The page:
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Ryan Ranch and Big Marsh projects will help enhance Oregon spotted frog habitat.

The Oregon Watershed Enhancement Board voted April 24, to grant more than $16 million to 113 voluntary conservation projects throughout Oregon – supporting clean rivers, fish and wildlife habitat, open space, and water conservation.

Of those, $3.3 million was granted to 10 projects in Central Oregon, including the Big Marsh and Ryan Ranch projects, which will help enhance Oregon spotted frog habitat.

Funded at $130,000, those projects include the restoration of riparian, floodplain and wetland habitat at Ryan Ranch on the Upper Deschutes River, and restoration of wetlands at Big Marsh, also on the Upper Deschutes.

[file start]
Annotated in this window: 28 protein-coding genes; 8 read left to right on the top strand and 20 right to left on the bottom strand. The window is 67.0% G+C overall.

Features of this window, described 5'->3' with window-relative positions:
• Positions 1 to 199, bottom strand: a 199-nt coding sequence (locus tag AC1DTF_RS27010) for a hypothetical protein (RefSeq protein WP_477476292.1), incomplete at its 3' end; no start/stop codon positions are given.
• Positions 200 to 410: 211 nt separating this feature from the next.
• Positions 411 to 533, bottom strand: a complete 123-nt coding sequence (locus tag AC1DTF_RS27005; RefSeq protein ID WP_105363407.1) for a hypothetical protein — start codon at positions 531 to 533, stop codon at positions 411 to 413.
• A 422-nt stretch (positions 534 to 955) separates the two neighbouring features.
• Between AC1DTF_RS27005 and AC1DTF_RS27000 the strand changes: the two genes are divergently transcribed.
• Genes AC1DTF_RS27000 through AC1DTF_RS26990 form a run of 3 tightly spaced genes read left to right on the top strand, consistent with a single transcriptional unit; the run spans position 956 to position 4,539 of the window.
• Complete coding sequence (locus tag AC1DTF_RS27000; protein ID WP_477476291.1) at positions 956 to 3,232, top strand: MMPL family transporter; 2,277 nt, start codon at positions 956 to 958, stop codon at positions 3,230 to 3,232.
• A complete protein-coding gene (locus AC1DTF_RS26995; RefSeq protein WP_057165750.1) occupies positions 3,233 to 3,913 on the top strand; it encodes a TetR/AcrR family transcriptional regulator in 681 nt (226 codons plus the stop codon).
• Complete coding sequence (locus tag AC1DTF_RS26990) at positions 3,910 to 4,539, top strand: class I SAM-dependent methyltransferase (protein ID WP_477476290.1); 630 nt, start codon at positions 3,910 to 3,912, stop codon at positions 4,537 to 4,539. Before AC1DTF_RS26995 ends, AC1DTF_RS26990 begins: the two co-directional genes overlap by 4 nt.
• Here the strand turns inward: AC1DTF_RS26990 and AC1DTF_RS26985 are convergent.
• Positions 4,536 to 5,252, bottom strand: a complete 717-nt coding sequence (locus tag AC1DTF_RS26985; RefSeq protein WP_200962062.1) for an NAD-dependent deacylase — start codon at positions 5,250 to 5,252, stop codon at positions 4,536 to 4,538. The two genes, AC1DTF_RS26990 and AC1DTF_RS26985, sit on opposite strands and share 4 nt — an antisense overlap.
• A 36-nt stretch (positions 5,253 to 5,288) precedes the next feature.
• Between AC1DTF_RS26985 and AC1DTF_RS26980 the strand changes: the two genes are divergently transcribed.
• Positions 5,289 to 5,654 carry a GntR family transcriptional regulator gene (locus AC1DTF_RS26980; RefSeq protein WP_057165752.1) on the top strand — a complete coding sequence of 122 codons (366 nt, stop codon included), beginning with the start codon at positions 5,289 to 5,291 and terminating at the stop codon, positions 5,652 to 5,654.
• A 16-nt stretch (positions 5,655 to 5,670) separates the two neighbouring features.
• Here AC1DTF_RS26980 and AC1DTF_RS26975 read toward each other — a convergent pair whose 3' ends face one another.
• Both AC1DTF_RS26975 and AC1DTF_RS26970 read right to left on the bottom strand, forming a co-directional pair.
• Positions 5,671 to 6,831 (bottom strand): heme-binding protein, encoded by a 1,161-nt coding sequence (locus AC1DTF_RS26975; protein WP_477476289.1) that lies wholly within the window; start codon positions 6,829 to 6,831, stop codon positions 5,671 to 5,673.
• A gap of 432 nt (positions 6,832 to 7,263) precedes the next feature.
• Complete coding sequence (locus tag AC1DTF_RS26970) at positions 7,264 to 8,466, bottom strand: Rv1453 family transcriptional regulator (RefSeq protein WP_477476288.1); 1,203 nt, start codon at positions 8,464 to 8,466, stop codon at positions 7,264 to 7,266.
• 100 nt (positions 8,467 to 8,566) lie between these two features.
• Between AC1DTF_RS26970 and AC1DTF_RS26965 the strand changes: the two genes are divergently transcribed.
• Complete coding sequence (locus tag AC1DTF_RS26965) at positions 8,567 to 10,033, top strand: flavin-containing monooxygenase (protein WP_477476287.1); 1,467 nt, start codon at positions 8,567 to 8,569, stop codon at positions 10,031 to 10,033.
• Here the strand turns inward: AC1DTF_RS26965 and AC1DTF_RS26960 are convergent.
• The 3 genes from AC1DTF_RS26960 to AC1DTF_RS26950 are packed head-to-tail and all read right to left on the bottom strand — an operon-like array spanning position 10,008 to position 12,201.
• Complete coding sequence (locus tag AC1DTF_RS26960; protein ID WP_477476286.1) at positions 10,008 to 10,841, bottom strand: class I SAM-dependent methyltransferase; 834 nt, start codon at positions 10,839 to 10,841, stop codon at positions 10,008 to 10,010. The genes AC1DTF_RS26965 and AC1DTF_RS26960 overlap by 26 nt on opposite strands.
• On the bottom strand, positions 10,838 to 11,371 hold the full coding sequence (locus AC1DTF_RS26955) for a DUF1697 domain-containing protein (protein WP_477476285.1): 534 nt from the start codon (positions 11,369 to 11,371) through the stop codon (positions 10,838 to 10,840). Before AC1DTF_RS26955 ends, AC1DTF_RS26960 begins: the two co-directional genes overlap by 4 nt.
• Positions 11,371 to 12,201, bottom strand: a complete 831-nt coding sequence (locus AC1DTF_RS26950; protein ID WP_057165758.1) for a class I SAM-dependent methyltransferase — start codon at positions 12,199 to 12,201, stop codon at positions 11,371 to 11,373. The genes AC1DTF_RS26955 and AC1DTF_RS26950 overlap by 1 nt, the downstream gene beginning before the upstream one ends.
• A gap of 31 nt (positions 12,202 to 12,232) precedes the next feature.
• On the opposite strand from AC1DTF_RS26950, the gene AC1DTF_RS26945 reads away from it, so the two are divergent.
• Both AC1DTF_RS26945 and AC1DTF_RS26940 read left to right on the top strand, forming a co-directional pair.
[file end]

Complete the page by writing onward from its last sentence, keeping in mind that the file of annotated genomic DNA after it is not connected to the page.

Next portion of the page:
"Oregonians have chosen, time and time again, to invest in voluntary conservation projects like these because they know that voluntary conservation supports clean and abundant water, healthy wildlife habitat, places to get outdoors and enjoy nature, and a thriving outdoor economy," said Shawn Morford, executive director of the Network of Oregon Watershed Councils, one of the members of the Oregon Conservation Partnership.

Oregon Conservation Partnership is a collaboration of the Network of Oregon Watershed Councils, Oregon Association of Conservation Districts, Oregon Conservation Education and Assistance Network, and Coalition of Oregon Land Trusts.

OWEB is a state agency that provides grants to help Oregonians take care of local streams, rivers, wetlands, and natural areas. OWEB grants are funded from the Oregon Lottery, federal dollars, and salmon license plate revenue.

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